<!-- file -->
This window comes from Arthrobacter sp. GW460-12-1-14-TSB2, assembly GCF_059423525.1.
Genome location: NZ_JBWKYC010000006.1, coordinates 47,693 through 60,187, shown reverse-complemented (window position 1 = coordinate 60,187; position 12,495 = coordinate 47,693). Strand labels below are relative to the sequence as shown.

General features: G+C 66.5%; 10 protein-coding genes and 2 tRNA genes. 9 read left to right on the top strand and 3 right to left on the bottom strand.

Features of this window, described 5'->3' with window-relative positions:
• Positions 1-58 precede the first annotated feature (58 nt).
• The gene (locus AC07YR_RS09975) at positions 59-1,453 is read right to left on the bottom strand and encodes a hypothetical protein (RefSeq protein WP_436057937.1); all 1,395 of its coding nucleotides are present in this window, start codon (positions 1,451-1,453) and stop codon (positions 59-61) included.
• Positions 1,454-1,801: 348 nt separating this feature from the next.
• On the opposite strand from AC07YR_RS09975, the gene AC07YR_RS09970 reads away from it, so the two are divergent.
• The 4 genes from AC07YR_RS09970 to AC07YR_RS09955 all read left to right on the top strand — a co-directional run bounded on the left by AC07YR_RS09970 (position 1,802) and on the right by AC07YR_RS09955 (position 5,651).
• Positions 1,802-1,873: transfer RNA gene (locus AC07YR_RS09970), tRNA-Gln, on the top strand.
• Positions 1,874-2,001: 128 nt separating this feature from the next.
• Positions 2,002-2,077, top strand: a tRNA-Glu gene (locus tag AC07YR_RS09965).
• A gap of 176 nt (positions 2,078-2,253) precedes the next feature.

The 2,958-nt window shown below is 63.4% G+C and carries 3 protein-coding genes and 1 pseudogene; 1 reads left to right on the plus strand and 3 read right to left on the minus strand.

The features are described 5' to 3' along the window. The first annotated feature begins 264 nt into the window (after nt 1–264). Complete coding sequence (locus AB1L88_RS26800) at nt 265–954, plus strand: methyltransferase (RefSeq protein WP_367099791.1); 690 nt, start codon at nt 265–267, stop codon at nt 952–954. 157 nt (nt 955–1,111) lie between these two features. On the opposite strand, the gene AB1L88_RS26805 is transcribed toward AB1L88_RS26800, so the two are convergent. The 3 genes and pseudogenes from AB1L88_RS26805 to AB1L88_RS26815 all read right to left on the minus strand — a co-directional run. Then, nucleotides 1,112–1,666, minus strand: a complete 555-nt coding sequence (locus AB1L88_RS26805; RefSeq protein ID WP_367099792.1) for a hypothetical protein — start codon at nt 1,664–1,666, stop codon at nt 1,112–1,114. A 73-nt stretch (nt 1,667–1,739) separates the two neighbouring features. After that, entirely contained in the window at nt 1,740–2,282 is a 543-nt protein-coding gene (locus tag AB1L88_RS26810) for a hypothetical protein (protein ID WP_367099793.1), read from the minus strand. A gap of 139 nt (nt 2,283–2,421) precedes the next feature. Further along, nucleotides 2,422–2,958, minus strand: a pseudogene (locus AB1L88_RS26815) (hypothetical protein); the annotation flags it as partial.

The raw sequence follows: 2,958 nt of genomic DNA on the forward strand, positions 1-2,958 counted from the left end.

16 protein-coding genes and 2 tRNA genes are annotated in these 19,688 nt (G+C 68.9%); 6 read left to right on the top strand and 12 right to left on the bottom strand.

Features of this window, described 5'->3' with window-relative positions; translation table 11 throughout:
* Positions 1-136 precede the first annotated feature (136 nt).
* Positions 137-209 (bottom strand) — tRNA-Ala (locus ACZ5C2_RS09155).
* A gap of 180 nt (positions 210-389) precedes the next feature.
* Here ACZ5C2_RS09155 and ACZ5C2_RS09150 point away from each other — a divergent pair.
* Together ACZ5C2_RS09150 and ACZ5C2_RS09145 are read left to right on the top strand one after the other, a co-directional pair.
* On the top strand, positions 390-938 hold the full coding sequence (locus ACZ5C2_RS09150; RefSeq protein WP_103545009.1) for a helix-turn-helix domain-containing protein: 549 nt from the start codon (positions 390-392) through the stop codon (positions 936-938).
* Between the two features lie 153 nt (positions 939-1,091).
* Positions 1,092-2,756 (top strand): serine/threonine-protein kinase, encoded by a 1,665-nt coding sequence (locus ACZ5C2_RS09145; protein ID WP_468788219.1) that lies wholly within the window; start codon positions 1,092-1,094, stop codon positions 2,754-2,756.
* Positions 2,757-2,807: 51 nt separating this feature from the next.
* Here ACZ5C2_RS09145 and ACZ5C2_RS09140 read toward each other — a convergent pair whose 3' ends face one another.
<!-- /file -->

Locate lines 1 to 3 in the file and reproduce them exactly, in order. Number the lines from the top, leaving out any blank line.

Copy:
This window comes from Arthrobacter sp. GW460-12-1-14-TSB2, assembly GCF_059423525.1.
Genome location: NZ_JBWKYC010000006.1, coordinates 47,693 through 60,187, shown reverse-complemented (window position 1 = coordinate 60,187; position 12,495 = coordinate 47,693). Strand labels below are relative to the sequence as shown.

General features: G+C 66.5%; 10 protein-coding genes and 2 tRNA genes. 9 read left to right on the top strand and 3 right to left on the bottom strand.